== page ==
Ronnie will only be adopted out to a home in which he can receive the time and help he needs.

Baby Born in Strip Club Parking Lot

A baby boy born on Tuesday may hold the record for the earliest visit to a strip club. Nate Jones, a writer for the Fort Worth Star-Telegram, was rushing his wife Amenze to Plano, Texas to give birth. He was pulled over by a Grand Prairie police officer for speeding -Jones says he was going about 80 miles an hour. They were allowed to continue their trip, but his wife said she wouldn’t make it, so Jones pulled into the parking lot of a topless strip club and dialed 911. Ambulance attendants helped deliver a 7 pound, 5 ounce boy, after which the mother and child were taken to a hospital in Arlington. The father was familiar with the club, as he had written about it for the newspaper.

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College Board Wants to Erase Thousands of Years From AP World History, and Teachers Aren't Happy
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One would be forgiven for thinking that the Ides of March are upon us, because Julius Caesar is being taken out once again—this time from the Advanced Placement World History exam. The College Board in charge of the AP program is planning to remove the Roman leader, and every other historical figure who lived and died prior to 1450, from high school students’ tests, The New York Times reports.

The nonprofit board recently announced that it would revise the test, beginning in 2019, to make it more manageable for teachers and students alike. The current exam covers over 10,000 years of world history, and according to the board, “no other AP course requires such an expanse of content to be covered over a single school year.”

As an alternative, the board suggested that schools offer two separate year-long courses to cover the entirety of world history, including a Pre-AP World History and Geography class focusing on the Ancient Period (before 600 BCE) up through the Postclassical Period (ending around 1450). However, as Politico points out, a pre-course for which the College Board would charge a fee "isn’t likely to be picked up by cash-strapped public schools," and high school students wouldn't be as inclined to take the pre-AP course since there would be no exam or college credit for it.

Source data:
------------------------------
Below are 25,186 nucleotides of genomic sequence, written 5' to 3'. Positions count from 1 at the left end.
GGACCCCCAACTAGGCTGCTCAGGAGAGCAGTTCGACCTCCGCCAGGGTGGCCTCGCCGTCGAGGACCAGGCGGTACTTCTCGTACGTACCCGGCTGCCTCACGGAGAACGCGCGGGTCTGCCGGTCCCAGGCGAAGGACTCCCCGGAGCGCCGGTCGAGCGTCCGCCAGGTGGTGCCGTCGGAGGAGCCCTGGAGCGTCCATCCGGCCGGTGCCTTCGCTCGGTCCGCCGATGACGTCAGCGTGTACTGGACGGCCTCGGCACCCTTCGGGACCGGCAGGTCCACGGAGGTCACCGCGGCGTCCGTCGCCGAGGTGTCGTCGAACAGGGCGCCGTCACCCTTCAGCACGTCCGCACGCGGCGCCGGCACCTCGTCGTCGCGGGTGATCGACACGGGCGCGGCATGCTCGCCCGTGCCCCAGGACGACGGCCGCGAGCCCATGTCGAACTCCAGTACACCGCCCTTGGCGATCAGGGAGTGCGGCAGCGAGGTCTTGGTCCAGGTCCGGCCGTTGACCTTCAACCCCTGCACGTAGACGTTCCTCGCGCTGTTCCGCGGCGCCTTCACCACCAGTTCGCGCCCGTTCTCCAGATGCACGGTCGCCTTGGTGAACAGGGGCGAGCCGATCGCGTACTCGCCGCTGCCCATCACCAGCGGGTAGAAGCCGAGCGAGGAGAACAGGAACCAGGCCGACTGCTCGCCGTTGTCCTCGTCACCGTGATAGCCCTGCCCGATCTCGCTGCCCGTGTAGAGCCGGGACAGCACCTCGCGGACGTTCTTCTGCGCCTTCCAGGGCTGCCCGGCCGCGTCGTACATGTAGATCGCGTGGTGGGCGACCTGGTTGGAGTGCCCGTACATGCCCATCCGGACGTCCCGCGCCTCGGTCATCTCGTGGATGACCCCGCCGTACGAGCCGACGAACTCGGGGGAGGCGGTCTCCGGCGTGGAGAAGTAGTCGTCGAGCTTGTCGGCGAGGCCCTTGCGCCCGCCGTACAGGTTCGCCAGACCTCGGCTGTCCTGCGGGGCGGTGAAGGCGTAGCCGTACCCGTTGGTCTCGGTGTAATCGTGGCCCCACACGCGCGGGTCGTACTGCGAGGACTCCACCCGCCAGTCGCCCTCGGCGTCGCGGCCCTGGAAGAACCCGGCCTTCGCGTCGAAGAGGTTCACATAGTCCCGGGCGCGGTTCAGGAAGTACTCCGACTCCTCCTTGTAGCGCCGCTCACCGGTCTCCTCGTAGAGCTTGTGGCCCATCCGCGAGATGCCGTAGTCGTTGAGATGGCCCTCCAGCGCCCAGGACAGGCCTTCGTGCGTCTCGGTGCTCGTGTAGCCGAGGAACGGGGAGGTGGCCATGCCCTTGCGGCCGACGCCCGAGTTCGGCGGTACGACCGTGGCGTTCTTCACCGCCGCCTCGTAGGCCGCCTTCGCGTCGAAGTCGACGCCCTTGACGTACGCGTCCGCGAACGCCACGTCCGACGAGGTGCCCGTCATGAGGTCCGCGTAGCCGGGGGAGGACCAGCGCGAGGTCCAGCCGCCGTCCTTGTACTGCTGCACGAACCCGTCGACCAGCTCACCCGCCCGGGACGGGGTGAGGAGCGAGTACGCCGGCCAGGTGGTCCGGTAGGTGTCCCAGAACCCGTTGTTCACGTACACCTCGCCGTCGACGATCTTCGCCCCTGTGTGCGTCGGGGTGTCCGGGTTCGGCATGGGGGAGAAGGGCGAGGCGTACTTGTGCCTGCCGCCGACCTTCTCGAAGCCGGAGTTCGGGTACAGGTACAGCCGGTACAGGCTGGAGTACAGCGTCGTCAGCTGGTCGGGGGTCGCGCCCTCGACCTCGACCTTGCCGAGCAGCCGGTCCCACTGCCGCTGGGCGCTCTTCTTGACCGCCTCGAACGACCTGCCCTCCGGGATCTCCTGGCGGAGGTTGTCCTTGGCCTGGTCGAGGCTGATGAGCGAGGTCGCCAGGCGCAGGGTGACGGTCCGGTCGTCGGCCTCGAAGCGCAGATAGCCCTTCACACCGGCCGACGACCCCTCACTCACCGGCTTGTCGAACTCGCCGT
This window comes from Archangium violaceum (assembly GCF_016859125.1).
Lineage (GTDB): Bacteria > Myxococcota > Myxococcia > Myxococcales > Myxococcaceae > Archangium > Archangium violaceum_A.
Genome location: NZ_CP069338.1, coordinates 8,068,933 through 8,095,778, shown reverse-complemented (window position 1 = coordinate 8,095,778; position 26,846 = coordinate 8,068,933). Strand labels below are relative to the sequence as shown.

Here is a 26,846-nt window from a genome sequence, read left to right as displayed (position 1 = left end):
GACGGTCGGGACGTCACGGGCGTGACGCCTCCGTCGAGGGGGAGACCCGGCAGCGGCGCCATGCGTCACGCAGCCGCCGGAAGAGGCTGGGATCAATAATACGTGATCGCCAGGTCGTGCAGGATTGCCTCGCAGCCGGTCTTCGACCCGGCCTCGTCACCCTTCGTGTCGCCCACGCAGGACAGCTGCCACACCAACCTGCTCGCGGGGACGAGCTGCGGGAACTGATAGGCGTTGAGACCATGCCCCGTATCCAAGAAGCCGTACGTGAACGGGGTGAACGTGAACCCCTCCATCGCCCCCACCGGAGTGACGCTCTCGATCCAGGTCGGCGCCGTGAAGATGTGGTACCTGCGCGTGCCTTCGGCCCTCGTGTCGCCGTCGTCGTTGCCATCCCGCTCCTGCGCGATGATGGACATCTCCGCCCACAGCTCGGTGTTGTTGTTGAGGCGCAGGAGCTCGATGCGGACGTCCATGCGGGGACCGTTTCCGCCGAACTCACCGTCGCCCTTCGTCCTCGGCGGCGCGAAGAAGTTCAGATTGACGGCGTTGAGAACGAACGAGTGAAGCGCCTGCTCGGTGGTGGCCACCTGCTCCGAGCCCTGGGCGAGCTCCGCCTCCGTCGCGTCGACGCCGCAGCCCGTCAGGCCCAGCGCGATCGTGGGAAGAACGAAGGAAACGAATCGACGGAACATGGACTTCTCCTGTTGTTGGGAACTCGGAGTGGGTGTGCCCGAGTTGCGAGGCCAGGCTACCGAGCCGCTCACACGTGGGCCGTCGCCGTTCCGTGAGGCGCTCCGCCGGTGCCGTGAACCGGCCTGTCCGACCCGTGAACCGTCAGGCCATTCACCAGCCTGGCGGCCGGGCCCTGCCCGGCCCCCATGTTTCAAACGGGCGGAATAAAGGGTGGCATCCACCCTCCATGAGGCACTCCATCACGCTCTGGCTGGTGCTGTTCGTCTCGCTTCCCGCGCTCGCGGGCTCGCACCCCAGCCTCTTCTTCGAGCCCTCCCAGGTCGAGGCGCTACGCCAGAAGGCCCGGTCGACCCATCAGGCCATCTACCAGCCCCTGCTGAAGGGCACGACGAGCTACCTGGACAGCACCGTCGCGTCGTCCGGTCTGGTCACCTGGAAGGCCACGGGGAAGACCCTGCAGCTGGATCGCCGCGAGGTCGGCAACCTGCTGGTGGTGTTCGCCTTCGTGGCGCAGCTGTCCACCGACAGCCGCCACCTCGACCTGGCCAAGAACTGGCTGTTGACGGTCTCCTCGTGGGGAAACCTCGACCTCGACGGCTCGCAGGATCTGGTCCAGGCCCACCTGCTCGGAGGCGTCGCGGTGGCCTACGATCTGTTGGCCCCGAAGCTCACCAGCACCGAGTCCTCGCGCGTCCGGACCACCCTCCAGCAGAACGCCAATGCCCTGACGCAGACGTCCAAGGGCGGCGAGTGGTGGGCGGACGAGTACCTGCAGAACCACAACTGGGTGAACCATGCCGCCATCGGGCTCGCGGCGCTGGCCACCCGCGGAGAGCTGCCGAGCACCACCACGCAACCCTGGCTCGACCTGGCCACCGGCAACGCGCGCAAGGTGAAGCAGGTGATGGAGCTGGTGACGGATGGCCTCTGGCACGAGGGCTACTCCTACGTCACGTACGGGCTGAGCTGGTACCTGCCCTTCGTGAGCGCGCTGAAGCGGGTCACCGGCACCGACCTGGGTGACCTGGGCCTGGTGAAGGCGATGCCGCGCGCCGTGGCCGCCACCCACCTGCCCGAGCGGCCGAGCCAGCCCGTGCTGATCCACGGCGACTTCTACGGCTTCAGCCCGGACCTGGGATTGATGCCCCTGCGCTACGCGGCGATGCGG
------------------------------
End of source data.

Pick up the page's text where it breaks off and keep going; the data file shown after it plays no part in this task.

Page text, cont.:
Many teachers and historians are pushing back against the proposed changes and asking the board to leave the course untouched. Much of the controversy surrounds the 1450 start date and the fact that no pre-colonial history would be tested.

“They couldn’t have picked a more Eurocentric date,” Merry E. Wiesner-Hanks, who previously helped develop AP History exams and courses, told The New York Times. “If you start in 1450, the first thing you’ll talk about in terms of Africa is the slave trade. The first thing you’ll talk about in terms of the Americas is people dying from smallpox and other things. It’s not a start date that encourages looking at the agency and creativity of people outside Europe.”

A group of teachers who attended an AP open forum in Salt Lake City also protested the changes. One Michigan educator, Tyler George, told Politico, “Students need to understand that there was a beautiful, vast, and engaging world before Europeans ‘discovered’ it.”

The board is now reportedly reconsidering its decision and may push the start date of the course back some several hundred years. Their decision will be announced in July.

[h/t The New York Times]

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North America: East or West Coast?